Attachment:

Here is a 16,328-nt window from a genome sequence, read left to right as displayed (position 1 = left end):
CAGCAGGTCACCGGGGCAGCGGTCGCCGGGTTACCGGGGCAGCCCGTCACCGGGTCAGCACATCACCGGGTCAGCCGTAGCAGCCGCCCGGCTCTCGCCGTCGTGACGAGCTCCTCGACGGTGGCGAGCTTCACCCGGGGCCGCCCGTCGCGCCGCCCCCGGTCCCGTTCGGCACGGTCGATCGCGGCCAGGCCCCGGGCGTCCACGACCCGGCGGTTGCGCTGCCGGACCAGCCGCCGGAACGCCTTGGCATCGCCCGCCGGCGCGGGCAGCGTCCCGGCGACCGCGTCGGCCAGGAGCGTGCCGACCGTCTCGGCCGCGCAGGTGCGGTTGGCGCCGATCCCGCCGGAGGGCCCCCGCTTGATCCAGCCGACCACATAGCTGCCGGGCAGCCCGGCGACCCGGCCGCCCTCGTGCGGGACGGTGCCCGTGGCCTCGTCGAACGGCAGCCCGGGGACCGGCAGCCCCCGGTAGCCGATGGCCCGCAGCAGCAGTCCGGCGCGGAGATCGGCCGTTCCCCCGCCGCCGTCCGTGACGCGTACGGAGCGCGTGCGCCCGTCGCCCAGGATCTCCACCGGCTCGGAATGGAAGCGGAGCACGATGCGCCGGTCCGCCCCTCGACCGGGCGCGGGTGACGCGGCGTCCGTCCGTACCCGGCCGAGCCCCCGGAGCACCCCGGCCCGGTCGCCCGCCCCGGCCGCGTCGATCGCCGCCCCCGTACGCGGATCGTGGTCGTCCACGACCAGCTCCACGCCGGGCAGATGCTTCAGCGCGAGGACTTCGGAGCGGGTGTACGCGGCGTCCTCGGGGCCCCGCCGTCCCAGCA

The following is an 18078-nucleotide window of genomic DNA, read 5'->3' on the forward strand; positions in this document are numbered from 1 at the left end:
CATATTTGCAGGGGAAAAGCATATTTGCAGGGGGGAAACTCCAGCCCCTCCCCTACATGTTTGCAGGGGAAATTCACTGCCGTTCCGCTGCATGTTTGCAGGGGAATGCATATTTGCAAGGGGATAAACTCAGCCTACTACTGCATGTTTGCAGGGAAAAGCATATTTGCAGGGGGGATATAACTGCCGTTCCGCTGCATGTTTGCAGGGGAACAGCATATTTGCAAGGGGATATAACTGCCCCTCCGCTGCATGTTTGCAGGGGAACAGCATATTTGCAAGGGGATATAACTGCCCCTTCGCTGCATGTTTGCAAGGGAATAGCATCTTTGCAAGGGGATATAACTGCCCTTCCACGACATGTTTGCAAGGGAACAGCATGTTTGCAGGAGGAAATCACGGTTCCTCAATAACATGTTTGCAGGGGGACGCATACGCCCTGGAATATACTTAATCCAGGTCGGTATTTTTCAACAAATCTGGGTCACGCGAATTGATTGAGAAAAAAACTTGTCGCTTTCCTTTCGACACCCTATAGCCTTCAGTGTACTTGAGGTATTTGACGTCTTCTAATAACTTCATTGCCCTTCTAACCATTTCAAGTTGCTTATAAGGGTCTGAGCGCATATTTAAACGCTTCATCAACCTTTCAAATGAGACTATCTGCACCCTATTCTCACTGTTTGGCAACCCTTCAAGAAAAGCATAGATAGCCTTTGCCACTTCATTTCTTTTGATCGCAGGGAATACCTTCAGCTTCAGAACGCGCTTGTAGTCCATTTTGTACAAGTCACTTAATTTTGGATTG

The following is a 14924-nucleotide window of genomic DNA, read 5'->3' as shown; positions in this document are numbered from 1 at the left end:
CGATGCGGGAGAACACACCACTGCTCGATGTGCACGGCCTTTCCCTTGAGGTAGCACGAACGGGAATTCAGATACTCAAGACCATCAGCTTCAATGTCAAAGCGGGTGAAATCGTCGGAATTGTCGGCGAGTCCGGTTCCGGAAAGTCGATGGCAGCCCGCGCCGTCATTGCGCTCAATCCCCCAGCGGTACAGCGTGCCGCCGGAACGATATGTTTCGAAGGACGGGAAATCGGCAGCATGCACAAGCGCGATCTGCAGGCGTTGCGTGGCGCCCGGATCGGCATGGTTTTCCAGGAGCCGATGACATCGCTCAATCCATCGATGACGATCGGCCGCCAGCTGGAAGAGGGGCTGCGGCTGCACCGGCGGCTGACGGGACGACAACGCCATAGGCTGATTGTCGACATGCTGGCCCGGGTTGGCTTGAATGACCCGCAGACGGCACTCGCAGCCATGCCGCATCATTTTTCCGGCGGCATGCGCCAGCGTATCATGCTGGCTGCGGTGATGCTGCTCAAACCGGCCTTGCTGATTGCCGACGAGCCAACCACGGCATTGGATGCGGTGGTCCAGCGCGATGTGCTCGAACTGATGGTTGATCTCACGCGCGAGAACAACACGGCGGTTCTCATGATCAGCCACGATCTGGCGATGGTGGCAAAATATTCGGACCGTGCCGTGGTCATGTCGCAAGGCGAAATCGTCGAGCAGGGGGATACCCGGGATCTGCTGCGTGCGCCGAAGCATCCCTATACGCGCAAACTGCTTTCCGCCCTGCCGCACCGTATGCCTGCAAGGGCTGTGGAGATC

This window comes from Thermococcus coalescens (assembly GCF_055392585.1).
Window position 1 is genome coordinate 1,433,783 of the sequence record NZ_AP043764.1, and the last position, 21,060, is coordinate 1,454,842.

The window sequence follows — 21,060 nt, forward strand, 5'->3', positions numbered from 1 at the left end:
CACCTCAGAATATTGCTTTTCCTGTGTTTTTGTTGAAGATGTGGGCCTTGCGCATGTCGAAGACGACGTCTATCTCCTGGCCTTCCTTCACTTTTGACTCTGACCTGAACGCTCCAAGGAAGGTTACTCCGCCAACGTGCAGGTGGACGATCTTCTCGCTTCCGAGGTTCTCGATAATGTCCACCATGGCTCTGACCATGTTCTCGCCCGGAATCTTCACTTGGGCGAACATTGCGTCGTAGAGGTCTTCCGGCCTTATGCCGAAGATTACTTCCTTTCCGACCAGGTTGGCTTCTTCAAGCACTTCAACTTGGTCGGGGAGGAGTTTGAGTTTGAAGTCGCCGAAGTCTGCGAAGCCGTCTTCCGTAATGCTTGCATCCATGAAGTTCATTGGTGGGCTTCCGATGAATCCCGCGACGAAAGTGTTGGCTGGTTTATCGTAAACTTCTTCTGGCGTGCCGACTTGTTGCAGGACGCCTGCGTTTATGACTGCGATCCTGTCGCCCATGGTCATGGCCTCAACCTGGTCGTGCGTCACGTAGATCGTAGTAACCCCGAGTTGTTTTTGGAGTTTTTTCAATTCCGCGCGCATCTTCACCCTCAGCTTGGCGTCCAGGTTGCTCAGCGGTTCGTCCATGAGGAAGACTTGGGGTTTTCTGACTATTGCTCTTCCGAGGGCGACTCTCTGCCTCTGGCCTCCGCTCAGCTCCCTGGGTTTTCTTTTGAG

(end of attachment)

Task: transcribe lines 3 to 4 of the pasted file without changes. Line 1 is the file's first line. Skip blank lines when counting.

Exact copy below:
The following is an 18078-nucleotide window of genomic DNA, read 5'->3' on the forward strand; positions in this document are numbered from 1 at the left end:
CATATTTGCAGGGGAAAAGCATATTTGCAGGGGGGAAACTCCAGCCCCTCCCCTACATGTTTGCAGGGGAAATTCACTGCCGTTCCGCTGCATGTTTGCAGGGGAATGCATATTTGCAAGGGGATAAACTCAGCCTACTACTGCATGTTTGCAGGGAAAAGCATATTTGCAGGGGGGATATAACTGCCGTTCCGCTGCATGTTTGCAGGGGAACAGCATATTTGCAAGGGGATATAACTGCCCCTCCGCTGCATGTTTGCAGGGGAACAGCATATTTGCAAGGGGATATAACTGCCCCTTCGCTGCATGTTTGCAAGGGAATAGCATCTTTGCAAGGGGATATAACTGCCCTTCCACGACATGTTTGCAAGGGAACAGCATGTTTGCAGGAGGAAATCACGGTTCCTCAATAACATGTTTGCAGGGGGACGCATACGCCCTGGAATATACTTAATCCAGGTCGGTATTTTTCAACAAATCTGGGTCACGCGAATTGATTGAGAAAAAAACTTGTCGCTTTCCTTTCGACACCCTATAGCCTTCAGTGTACTTGAGGTATTTGACGTCTTCTAATAACTTCATTGCCCTTCTAACCATTTCAAGTTGCTTATAAGGGTCTGAGCGCATATTTAAACGCTTCATCAACCTTTCAAATGAGACTATCTGCACCCTATTCTCACTGTTTGGCAACCCTTCAAGAAAAGCATAGATAGCCTTTGCCACTTCATTTCTTTTGATCGCAGGGAATACCTTCAGCTTCAGAACGCGCTTGTAGTCCATTTTGTACAAGTCACTTAATTTTGGATTG